tag:blogger.com,1999:blog-13378665.post115907813409364550..comments2024-08-11T17:06:39.615+08:00Comments on Sun Bin: Quick note: Yau vs New YorkerSun Binhttp://www.blogger.com/profile/08093210384069958083noreply@blogger.comBlogger8125tag:blogger.com,1999:blog-13378665.post-64040005664716726292013-11-14T23:45:58.392+08:002013-11-14T23:45:58.392+08:00well, Yau has been a very well known superstar in ...well, Yau has been a very well known superstar in this scene. But sometimes any person can make mistakes, being blinded by myopia. Not many people on earth seem to believe Yau's contribution to the conjecture. Now he would better go back to his beloved mother country, China, as he wishes, rahter than identifying himself a proud American.Anonymousnoreply@blogger.comtag:blogger.com,1999:blog-13378665.post-1160117436699443602006-10-06T15:50:00.000+09:002006-10-06T15:50:00.000+09:00Beida climbed another spot to No. 14 in The 2006 W...Beida climbed another spot to No. 14 in <BR/>The 2006 World University Rankings, published today in The Times of London, the best outside of US and UK.<BR/><BR/>http://www.thes.co.uk/worldrankings/<BR/>http://www.thes.co.uk/current_edition/story.aspx?story_id=2032893<BR/>http://news.sina.com.cn/c/edu/2006-10-06/005211167496.shtml<BR/><BR/>LWAnonymousnoreply@blogger.comtag:blogger.com,1999:blog-13378665.post-1159771786693244662006-10-02T15:49:00.000+09:002006-10-02T15:49:00.000+09:00Hamilton spoke out.Prof. Richard Hamilton, Columbi...Hamilton spoke out.<BR/><BR/>Prof. Richard Hamilton, Columbia Univ., responds to the New Yorker article, September 25, 2006<BR/><BR/>Howard M Cooper<BR/>Todd & Weld LLP<BR/>28 State Street, Boston, MA 02109<BR/>Direct Dial (617) 624-4713 / Fax (617) 227-5777<BR/>hcooper@toddweld.com<BR/><BR/>September 25, 2006<BR/><BR/>Dear Mr. Cooper<BR/><BR/>I am very disturbed by the unfair manner in which Yau Shing-Tung has<BR/>been portrayed in the New Yorker article. I am providing my thoughts below<BR/>to set the record straight. I authorize you to share this letter with the New<BR/>Yorker and the public if that will be helpful to Yau.<BR/><BR/>As soon as my first paper on the Ricci Flow on three dimensional manifolds<BR/>with positive Ricci curvature was complete in the early '80's,Yau immediately<BR/>recognized it's importance;and although I had proved a result on which<BR/>he had been working with minimal surfaces,rather than exhibit any jealosy he<BR/>became my strongest supporter.He pointed out to me way back then that the<BR/>Ricci Flow would form the neck pinch singularities,undoing the connected<BR/>sum decomposition,and that this could lead to a proof of the Poincare conjecture.<BR/>In 1985 he brought me to UC San Diego together with Rick Schoen and<BR/>Gerhard Huisken,and we had a very exciting and productive group in Geometric<BR/>Analysis.Huisken was working on the Mean Curvature Flow for<BR/>hypersurfaces,which closely parallels the Ricci Flow,being the most natural<BR/>flows for intrinsic and extrinsic curvature respectively.Yau repeatedly urged<BR/>us to study the blow-up of singularities in these parabolic equations using<BR/>techniques parallel to those developed for elliptic equations like the minimal<BR/>surface equation,on which Yau and Rick are experts.Without Yau's guidance<BR/>and support at this early stage,there would have been no Ricci Flow program<BR/>for Perelman to finish.<BR/><BR/>Yau also had some outstanding students at San Diego who had come with<BR/>him from Princeton, in particular Cao Huai-Dong,Ben Chow and Shi Wan-<BR/>Xiong. Yau encouraged them to work on the Ricci Flow,and all made very<BR/>important contributions to the field.Cao proved existence for all time for the<BR/>normalized Ricci Flow in the canonical Kaehler case ,and convergence for<BR/>zero or negative Chern class.Cao's results form the basis for Perelman's exciting<BR/>work on the Kaehler Ricci Flow,where he shows for positive Chern class<BR/>that the diameter and scalar curvature are bounded. Ben Chow,in addition to<BR/>excellent work on other flows,extended my work on the Ricci Flow on the<BR/>two dimensional sphere to the case of curvature of varying sign.Shi Wan-<BR/>Xiong pioneered the study of the Ricci Flow on complete noncompact<BR/>manifolds,and in addition to many beautiful arguments he proved the local<BR/>derivative estimates for the Ricci Flow.The blow-up of singularities usually<BR/>produces noncompact solutions,and the proof of convergence to the blow-up<BR/>limit always depends on Shi's derivative estimates; so Shi's work is central to<BR/>all the limit arguments Perelman and I use.<BR/><BR/>In '82 Yau and Peter Li wrote an exceedingly important paper giving a<BR/>pointwise differential inequality for linear heat equations which can be integrated<BR/>along curves to give classic Harnack inequalities. Yau repeatedly urged<BR/>me to study this paper,and based on their approach I was able to prove Harnack<BR/>inequalities for the Ricci Flow and for the Mean Curvature Flow. This<BR/>Harnack inequality,generalized from Li-Yau,forms the basis for the analysis<BR/>of ancient solutions which I started, and which Perelman completed and uses<BR/>as the basic tool in his canonical neighborhood theorem. Cao Huai-Dong<BR/>proved the Harnack estimate for the Ricci Flow in the Kahler case,and Ben<BR/>Chow did the same for the Yamabe Flow and the Gauss Curvature Flow.<BR/><BR/>But there is more to this story. Perelman's most important is his noncollapsing<BR/>result for Ricci Flow,valid in all dimensions,not just three,and thus<BR/>one whose importance for the future extends well beyond the Poincare<BR/>conjecture,where it is the tool for ruling out cigars,the one part of the singularity<BR/>classification I could not do. This result has two proofs,one using an<BR/>entropy for a backward scalar heat equation,and one using a path integral.The<BR/>entropy estimate comes from integrating a Li-Yau type differential Harnack<BR/>inequality for the adjoint heat equation,and the other is the optimal Li-Yau<BR/>path integral for the same Harnack inequality; as Perelman acknowledges in<BR/>7.4 of his first paper,where he writes "an even closer reference is [L-Y],where<BR/>they use "length" associated to a linear parabolic equation,which is pretty<BR/>much the same as in our case".<BR/><BR/>Over the years Yau has consistently supported the Ricci Flow and the<BR/>whole field of Geometric Flows,which has other important successes as<BR/>well,such as the recent proof of the Penrose Conjecture by Huisken and<BR/>Ilmanen,a very important result in General Relativity. I cannot think of any<BR/>other prominent leader who gave nearly support to our field as Yau has.<BR/><BR/>Yau has built is an assembly of talent,not an empire of power,people<BR/>attracted by his energy,his brilliant ideas,and his unflagging support for first<BR/>rate mathematics, people whom Yau has brought together to work on the hardest<BR/>problems.Yau and I have spent innumerable hours over many years working<BR/>together on the Ricci Flow and other problems,often even late at night. He<BR/>has always generously shared his suggestions with me,starting with the observation<BR/>of neck pinches,never asking for credit. In fact just last winter when I<BR/>finally managed to prove a local version of the Harnack inequality for the<BR/>Ricci Flow,a problem we had worked on together for many years,and I said I<BR/>ought to add his name to the paper,he modestly declined.It is unfortunate that<BR/>his character has been so badly misrepresented.He has never to my knowledge<BR/>proposed any percentages of credit,nor that Perelman should share credit for<BR/>the Poincare conjecture with anyone but me; which is reasonable,as indeed no<BR/>one has been more generous in crediting my work than Perelman himself.Far<BR/>from stealing credit for Perelman's accomplishment,he has praised Perelman's<BR/>work and joined me in supporting him for the Fields Medal.And indeed no<BR/>one is more responsible than Yau for creating the program on Ricci Flow<BR/>which Perelman used to win this prize.<BR/><BR/>Sincerely yours,<BR/>Richard S Hamilton<BR/>Professor of Mathematics,<BR/>Columbia University<BR/>Letter on Yau.nb 3 <BR/><BR/>http://doctoryau.com/hamiltonletter.pdfSun Binhttps://www.blogger.com/profile/08093210384069958083noreply@blogger.comtag:blogger.com,1999:blog-13378665.post-1159183942452916492006-09-25T21:32:00.000+10:002006-09-25T21:32:00.000+10:00Like ESWN, I also have story to tell.... The nice ...Like ESWN, I also have story to tell.... <BR/><BR/>The nice thing is, when I reported my resentment of what happenings to the head of faculty, I was first threatened by the lecturer, then I received a C- for the final report (where I received B and above for the previous papers). The professor was not rehired for the following term. But my C- stayed.<BR/><BR/>This is with a US university.<BR/><BR/>Sometime I wonder if it is worth the effort to be a whistle-blower. There are just too many things would suddenly appear against one.hoonghttps://www.blogger.com/profile/07420717810111331458noreply@blogger.comtag:blogger.com,1999:blog-13378665.post-1159158190091825152006-09-25T14:23:00.000+10:002006-09-25T14:23:00.000+10:00This is my personal opinion on the Yau-New Yorker ...This is my personal opinion on the Yau-New Yorker controversy. <BR/><BR/>I may be wrong but here what I left on the sci-am blog (+ some minor amendment):<BR/><BR/>---<BR/><BR/>Yau is not what Nasar described. I think you are right that the truth is somewhere in the middle. Nasar has attacked Yau's character rather than focused on the Poincare controversy.<BR/><BR/>This is my personal interpretation of the controversies (from someone who has left the field for a few years)<BR/><BR/>1. Yau perhaps exaggerated the Zhu-Cao achievement. But it was mainly for the consumption of Chinese audience. He wanted to boost the morale of the mathematics society in China (and those "whom were marginalized/discriminated by the Peking University clan" -- according to Yau).<BR/>Nasar mis-understood Yau's motivation and thought he wanted to steal Perelman's honor and made a few reporting mistakes.<BR/>The fact that Yau chose to talked about the Cao-Zhu paper in Beijing (instead of Harvard or anywhere outside China) supports the hypothesis that Yau did not want to discredit Perelman.<BR/><BR/>2. Nasar made a few nasty comments on Yau, such as trying to be the sole heir of Chern and the godfather of Chinese mathematics. I think this is simply wrong and irresponsible. Nasar also accused Yau of pushing his student to tackle big problems, I think this is simply laughable, anyone who knows an Ivy League professor or grad student should know that. (see Yau's defense on this, which is solid)<BR/><BR/>3. Yau (and his supporters) seems to think that Nasar was secretly bought by his rival(ex-student) Gang Tian (& team). I guess the situation is probably less sinistic. Nasar probably just wanted to make a story, but she was willing to trade off the accuracies of the facts to make it more dramatic.<BR/><BR/>4. I personally do not think Yau's accusation on Tian was totally fair -- especialy on Tian's receiving double salary in Princeton/MIT and Beijing University. As for Yau's accusation of Tian's plagiarism, Yau seems to have some witness but Tian also got his case so I am not sure who is right, or mayber the truth is, as gthe sci-am blog says, something in the 'middle'<BR/><BR/>Conclusion:<BR/>a) Yau has his faults in exaggerating and biase on his students achievement. But I think it is a much smaller crime than Nasar accused him of. Yau is a character far from what Nasar portrays.<BR/>b) The competition in Math research is intense. Yau is competing on 'fair rule', i.e. like 90% other mathematicians. <BR/>c) Nasar is a lousy reporter, who has somehow lost her objectivity, perhaps too eager to write a dramatic story. (this is very easy to see from her accusation of how Yau led his students)<BR/>But I do not think there is conspiracy between Nasar and Yau's enemy.Sun Binhttps://www.blogger.com/profile/08093210384069958083noreply@blogger.comtag:blogger.com,1999:blog-13378665.post-1159113896282015142006-09-25T02:04:00.000+10:002006-09-25T02:04:00.000+10:00This comment has been removed by a blog administrator.Sun Binhttps://www.blogger.com/profile/08093210384069958083noreply@blogger.comtag:blogger.com,1999:blog-13378665.post-1159112179403819322006-09-25T01:36:00.000+10:002006-09-25T01:36:00.000+10:00You are right. Yau has asked for apologies and ret...You are right. Yau has asked for apologies and retraction and threatened with law suit.<BR/>I think I said "he took legal action" because he made that request through a lawyer, but I guess that does not count as legal action.<BR/><BR/>If what Yau said is right and that he had communicated with New Yorker multiple times prior to its publication, then the reporters is either 'malicious' or incompetent. Anyway, from what I read the report was quite ignorant about the whole affair regarding Yau (e.g. heir to Chern, pushing grad students for excellence/etc), but very informative on other areas (Perelman/ Hamilton/ Thurston), making one wonders what led her to such conclusion.Sun Binhttps://www.blogger.com/profile/08093210384069958083noreply@blogger.comtag:blogger.com,1999:blog-13378665.post-1159100572451145732006-09-24T22:22:00.000+10:002006-09-24T22:22:00.000+10:00Sun Bin,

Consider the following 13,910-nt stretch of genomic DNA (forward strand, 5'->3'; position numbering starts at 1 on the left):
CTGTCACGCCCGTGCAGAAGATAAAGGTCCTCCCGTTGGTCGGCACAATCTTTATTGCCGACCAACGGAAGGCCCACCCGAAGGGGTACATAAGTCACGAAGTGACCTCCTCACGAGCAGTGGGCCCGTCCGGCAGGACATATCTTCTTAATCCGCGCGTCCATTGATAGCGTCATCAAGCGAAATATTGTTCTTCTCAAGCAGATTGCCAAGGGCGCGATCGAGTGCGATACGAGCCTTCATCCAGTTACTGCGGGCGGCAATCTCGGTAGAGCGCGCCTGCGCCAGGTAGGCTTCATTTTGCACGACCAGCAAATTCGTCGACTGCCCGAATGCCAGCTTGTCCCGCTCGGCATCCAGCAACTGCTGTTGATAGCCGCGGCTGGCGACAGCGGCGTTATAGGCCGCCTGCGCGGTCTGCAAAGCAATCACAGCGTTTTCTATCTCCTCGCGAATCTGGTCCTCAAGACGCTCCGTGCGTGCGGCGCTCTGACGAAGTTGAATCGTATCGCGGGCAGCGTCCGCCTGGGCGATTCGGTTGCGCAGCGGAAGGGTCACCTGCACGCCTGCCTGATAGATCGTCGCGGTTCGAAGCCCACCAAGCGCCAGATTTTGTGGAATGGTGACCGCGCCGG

First of all, Yau has not actually...Sun Bin,<br /> First of all, Yau has not actually filed suit against SYLVIA NASAR et. al.<br />Also the New Yorker has said that it stands behind the story and its authors.<br /><a href="http://business.bostonherald.com/businessNews/view.bg?articleid=158369">see Boston Herald.</a> Given that Yau has antagonized more than his fair share of mathematicians in the US, I don't think he can win a libel suit. The best outcome Yau can expect is some form of New Yorker "correction" buried in small print.<br /><br />For a public figure to win a libel suit against a media publication in the US is extremely difficult.<br />The plaintiff has to convince the jury of all 3 key elements of defamation, falsity and actual malice. Malice is the hardest to prove - if Yau were to sue Nasar and company, he had to show that they libeled him with intention to do injury to him in the first place, rather than mere incompetence or unprofessionalism.<br />See e.g. <a href="http://query.nytimes.com/gst/fullpage.html?res=940DE1DC1131F936A35757C0A961948260">Westmoreland vs CBS</a><br /><br />In spite of this, I hope Yau will file suit against them. There is a lot spin and overt anti-Chinese<br />sentiments in the article in particular and American media in general.Anonymousnoreply@blogger.com